Major League Soccer’s minor-league tinkering

The rumblings are growing that MLS reserves and USL pros may soon share a league.

NASN’s Jason Davis says it looks like we’ll see some this year (2013 — I’m changing the calendar now) and more in 2014, with some MLS reserve teams going into the USL’s pro league and other MLS teams working out affiliations.

At the Sporting News, Brian Straus goes into the background of the problem — players who come out of college (or skip it) and find few chances to play.

The old-timers among us had to laugh a bit at the idea of affiliates — not because it’s a bad idea, but because we’ve seen it done before. MLS teams started with affiliates in what was then called the A-League. Yari Allnutt of my hometown Carolina Dynamo had a 1996 stat line of 1 goal in 45 minutes for Kansas City, surely close to a record for goals per minute, at least until Allnutt got a full-time MLS gig years later.)

But it wasn’t always a happy situation. A-League clubs could sometimes lose players at inopportune times. Over the years, the relationship soured.

For a couple of years, MLS operated a “Project-40” team in the A-League, immortalized in virtual print by future Real Salt Lake GM Garth Lagerwey in a pair of columns of The idea of that team was to take all the young players (today called “Generation adidas”) who weren’t getting playing time with their MLS teams and toss them together to face the A-League pros.

So I checked in with Garth, who said this:

P-40 trips made me the man I am today, but certainly glad the league has grown since then.  If there is some pairing between MLS and one minor league or all minor leagues I would say that is good for soccer and player development.  We need a step in between Academies and MLS first teams and we need to have a viable second division with all the best non-MLS players for the highest possible level of competition to develop players.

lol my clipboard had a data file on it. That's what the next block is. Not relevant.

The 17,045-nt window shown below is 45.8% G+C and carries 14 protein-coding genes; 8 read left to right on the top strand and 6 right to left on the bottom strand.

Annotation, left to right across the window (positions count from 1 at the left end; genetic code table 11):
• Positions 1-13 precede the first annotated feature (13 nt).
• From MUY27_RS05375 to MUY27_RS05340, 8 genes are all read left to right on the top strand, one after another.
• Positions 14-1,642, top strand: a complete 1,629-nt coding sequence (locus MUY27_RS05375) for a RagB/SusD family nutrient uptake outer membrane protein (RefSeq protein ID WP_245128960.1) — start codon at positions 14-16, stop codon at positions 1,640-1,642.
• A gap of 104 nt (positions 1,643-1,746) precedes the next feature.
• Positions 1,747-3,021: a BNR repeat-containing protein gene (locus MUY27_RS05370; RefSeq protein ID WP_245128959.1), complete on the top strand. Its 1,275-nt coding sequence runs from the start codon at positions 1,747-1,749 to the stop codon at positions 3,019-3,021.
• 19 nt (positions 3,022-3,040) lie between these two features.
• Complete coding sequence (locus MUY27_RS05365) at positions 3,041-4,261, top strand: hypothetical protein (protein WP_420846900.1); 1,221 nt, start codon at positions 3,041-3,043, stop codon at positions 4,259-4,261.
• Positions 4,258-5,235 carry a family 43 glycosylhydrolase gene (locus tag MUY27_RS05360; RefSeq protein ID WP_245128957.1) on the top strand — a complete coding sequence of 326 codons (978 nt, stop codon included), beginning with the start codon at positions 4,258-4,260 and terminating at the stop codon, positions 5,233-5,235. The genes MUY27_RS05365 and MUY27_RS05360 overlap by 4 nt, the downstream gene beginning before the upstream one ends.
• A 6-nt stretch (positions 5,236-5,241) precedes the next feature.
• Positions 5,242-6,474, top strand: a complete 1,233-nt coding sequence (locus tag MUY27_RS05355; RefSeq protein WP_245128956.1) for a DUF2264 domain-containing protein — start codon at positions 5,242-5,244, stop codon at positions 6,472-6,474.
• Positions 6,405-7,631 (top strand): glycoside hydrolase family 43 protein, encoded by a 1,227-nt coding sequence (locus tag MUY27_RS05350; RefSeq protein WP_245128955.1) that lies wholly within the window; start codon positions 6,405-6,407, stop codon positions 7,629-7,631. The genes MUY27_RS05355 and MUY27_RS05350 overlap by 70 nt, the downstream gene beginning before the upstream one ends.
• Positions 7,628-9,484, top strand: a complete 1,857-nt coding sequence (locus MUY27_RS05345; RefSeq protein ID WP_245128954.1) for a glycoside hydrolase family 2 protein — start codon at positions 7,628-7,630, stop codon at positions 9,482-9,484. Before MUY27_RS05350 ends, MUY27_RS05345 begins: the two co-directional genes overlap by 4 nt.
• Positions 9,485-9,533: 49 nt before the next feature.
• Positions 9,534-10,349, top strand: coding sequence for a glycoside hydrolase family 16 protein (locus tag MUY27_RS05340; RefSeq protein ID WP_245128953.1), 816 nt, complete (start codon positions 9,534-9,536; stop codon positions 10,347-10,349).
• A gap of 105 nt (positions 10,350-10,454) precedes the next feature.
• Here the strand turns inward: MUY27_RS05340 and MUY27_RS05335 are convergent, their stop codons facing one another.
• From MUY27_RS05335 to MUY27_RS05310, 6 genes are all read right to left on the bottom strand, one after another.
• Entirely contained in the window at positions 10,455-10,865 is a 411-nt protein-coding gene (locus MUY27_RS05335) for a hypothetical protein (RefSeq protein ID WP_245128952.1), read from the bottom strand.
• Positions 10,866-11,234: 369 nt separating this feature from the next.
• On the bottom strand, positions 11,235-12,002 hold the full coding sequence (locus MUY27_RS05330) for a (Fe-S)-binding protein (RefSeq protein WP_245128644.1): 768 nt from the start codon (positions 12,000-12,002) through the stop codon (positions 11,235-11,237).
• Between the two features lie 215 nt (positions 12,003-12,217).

Perhaps Project-40 and affiliations were ahead of their time. Ten years ago, MLS rosters were much smaller. The “affiliations” were less about getting playing time for reserves and more about dragging players up from the A-League on an emergency basis when injuries reduced an MLS team to 13 players or so.

Ideally, MLS clubs would all have enough players for a full reserve team. Also ideally, the USL and NASL would set aside their differences, and we’d have a sprawling second division that could be mostly regional. Also also ideally, college soccer would be a complement rather than a supposed detriment — perhaps by letting college players go on loan wherever they want in the summer instead of just to PDL or other amateur teams.

Some of those things may be beyond the scope of MLS and USL for now. But we can dream, right?



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Beau Dure

The guy who wrote a bunch of soccer books and now runs a Gen X-themed podcast while substitute teaching and continuing to write freelance stuff.

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